The Telegraph
Since 1st March, 1999
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Sand in Osama hourglass running out: US

Kabul, Feb. 25 (Reuters): Time is running out for Osama bin Laden, the US military said today, as American and Pakistani forces step up operations against al Qaida and Taliban militants along the Afghan-Pakistan frontier.

In the latest statement of growing confidence that al Qaida’s mastermind and other senior militant figures will be captured or killed soon, the US military in Afghanistan spoke of “renewed urgency” in hunting down key terror figures.

“If we knew where Osama bin Laden was we’d already have him,” Lieutenant Colonel Matt Beevers told reporters in Kabul, referring to recent reports that the world’s most wanted man had been located on Pakistan’s side of the border. But he added: “We feel that really the sand in this guy’s hourglass... are running out.” Beevers said the same applied to two other wanted figures; the ousted Taliban’s supreme leader Mullah Mohammad Omar and renegade warlord and former Prime Minister Gulbuddin Hekmatyar.

“We remain committed and reaffirmed in our effort to track these guys down and get them.”

Beevers welcomed an operation by Pakistani forces in tribal areas that border Afghanistan yesterday during which 25 people were detained.

There were conflicting views on reports in Pakistan that Khaled al-Zawahri, son of al Qaida number two Ayman al-Zawahri, had been caught in the last two to three days and taken to the US military headquarters in Afghanistan north of Kabul.

Pakistani foreign ministry spokesman Masood Khan called the reports “wild speculation”, adding: “We have no information yet.”

A Pakistani intelligence source said today all those held were locals apart from three women who had Kazakh passports. He said five detainees had been released. According to Pakistani military spokesman Major-General Shaukat Sultan, foreign passports, weapons, ammunition and audio tapes had been found during the raid.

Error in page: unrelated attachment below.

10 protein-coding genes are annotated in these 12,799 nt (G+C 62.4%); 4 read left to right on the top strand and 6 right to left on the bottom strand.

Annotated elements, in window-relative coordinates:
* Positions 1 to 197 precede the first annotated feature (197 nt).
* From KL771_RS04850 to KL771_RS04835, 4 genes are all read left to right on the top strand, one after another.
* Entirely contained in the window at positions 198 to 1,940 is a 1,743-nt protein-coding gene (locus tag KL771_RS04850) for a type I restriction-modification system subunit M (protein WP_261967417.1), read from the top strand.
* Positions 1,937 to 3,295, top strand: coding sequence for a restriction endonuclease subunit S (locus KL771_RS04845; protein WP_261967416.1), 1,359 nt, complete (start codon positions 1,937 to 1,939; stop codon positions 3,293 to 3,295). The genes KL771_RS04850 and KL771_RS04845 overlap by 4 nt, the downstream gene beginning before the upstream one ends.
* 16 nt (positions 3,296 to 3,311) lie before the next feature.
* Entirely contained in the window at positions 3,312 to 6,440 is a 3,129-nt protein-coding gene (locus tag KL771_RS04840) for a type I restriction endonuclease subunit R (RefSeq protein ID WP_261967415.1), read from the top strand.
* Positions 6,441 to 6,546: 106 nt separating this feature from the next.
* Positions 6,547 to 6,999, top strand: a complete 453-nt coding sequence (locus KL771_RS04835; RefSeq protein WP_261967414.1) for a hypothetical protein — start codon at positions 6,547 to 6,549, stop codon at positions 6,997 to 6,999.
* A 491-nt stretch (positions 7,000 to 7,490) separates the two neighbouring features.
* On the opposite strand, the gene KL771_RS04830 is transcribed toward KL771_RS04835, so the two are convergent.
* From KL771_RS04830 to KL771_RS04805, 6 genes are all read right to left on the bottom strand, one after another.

“Clearly (US-led) coalition forces support Pakistan army’s efforts in the Federally Administered Tribal Areas,” Beevers said. “They continue to do an outstanding job.” He described cooperation between US and Pakistan forces as “outstanding”.

The US military has complained in the past that Pakistan has not done enough to hunt militants in rugged frontier areas.

The raids in tribal areas follow revelations that the father of Pakistan’s atom bomb leaked nuclear secrets to Iran, Libya and North Korea, leaving Islamabad keen to convince doubters of its commitment to the US-led “war on terror”. US defence secretary Donald Rumsfeld is due in Kabul later this week.

The two sides want to create a “hammer and anvil” effect by stopping militants fleeing across the border in either direction. Security analysts say that even with better cooperation and more resources dedicated to catching top militants, the task remained a huge one.

Beevers said the deployment of civilian-military teams in volatile areas of Afghanistan had helped in intelligence gathering as well as in improving infrastructure.

He described the shift in US tactics in recent months towards counter-insurgency operations and away from major engagements with Taliban fighters that flared up last year. That, combined with efforts to rebuild the war-shattered country and elections in June, will marginalise rebels waging a guerrilla war that has claimed over 550 lives in seven months.

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